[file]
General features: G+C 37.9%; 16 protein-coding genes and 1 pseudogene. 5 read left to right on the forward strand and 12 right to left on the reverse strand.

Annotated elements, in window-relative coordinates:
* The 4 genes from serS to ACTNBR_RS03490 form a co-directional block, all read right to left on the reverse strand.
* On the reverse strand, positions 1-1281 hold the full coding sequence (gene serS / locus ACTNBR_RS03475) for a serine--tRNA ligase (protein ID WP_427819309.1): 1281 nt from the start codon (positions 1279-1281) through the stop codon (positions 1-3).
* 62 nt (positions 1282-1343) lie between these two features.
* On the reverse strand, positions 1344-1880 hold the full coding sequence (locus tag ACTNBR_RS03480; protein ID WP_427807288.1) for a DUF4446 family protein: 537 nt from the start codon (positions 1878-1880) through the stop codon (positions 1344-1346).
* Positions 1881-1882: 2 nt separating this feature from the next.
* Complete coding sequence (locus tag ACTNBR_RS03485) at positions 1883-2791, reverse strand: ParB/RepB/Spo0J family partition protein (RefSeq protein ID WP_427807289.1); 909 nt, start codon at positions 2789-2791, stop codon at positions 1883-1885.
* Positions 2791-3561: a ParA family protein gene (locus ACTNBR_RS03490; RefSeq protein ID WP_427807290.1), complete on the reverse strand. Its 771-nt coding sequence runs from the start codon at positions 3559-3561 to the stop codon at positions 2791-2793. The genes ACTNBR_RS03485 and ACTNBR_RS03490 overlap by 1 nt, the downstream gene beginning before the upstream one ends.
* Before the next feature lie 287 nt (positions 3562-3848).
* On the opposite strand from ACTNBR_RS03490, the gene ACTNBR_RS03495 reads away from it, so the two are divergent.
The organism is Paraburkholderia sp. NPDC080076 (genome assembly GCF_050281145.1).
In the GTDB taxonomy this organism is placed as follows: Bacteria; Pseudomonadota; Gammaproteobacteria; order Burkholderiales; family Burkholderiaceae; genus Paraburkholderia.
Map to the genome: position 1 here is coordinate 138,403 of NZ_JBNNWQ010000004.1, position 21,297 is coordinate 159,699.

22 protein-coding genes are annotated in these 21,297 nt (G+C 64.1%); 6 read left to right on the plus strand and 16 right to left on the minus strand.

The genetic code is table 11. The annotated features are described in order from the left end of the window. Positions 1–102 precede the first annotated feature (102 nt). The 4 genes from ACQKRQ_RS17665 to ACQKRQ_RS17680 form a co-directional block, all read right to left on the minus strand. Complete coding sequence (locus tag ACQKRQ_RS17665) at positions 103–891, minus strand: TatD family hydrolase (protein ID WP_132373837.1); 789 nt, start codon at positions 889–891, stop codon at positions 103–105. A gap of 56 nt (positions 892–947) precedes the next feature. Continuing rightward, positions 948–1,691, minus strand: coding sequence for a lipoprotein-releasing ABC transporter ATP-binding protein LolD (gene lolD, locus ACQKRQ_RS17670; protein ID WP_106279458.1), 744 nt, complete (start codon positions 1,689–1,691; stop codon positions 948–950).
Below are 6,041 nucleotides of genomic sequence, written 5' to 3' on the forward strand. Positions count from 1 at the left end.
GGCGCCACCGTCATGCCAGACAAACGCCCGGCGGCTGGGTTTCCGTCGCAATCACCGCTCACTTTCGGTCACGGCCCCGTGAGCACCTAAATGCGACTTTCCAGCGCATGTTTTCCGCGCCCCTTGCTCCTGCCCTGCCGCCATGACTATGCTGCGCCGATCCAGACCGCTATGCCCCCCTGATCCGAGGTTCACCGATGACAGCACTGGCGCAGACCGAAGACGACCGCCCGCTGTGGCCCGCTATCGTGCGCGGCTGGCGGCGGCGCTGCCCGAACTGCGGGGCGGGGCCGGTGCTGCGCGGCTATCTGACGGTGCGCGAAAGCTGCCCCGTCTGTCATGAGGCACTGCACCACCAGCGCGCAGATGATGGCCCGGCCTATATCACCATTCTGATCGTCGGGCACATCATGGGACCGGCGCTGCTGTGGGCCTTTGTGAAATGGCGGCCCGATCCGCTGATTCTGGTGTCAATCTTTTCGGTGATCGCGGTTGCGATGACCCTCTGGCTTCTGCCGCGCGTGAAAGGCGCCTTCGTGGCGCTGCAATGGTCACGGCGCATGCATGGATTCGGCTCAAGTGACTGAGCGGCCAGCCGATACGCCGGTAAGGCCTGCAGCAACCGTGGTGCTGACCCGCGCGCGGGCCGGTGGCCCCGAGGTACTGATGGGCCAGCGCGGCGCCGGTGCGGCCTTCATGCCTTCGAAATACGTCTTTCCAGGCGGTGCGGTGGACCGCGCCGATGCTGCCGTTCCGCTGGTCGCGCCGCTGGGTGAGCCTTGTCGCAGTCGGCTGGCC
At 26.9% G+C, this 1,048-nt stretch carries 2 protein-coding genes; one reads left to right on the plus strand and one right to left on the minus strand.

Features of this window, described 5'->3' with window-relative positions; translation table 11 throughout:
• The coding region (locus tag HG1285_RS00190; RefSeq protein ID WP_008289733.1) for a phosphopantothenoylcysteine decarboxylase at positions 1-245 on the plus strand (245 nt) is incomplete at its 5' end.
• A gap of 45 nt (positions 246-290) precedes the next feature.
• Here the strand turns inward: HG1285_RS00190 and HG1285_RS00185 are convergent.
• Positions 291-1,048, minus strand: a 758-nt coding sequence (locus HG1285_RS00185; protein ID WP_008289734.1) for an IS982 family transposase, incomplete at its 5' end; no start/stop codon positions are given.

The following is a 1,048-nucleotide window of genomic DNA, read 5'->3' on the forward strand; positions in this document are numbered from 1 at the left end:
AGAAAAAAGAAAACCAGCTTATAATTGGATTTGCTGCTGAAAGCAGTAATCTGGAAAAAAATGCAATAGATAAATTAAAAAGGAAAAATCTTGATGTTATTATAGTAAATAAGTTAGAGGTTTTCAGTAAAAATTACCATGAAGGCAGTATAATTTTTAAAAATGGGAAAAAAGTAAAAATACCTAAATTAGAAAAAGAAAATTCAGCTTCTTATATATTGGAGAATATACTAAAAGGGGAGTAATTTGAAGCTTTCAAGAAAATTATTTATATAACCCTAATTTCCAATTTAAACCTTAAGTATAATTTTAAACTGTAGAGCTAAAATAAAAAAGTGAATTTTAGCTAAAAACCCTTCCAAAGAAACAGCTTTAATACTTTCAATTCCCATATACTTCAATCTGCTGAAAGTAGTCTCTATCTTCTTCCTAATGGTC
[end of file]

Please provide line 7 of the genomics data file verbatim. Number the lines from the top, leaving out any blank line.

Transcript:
* Positions 1881-1882: 2 nt separating this feature from the next.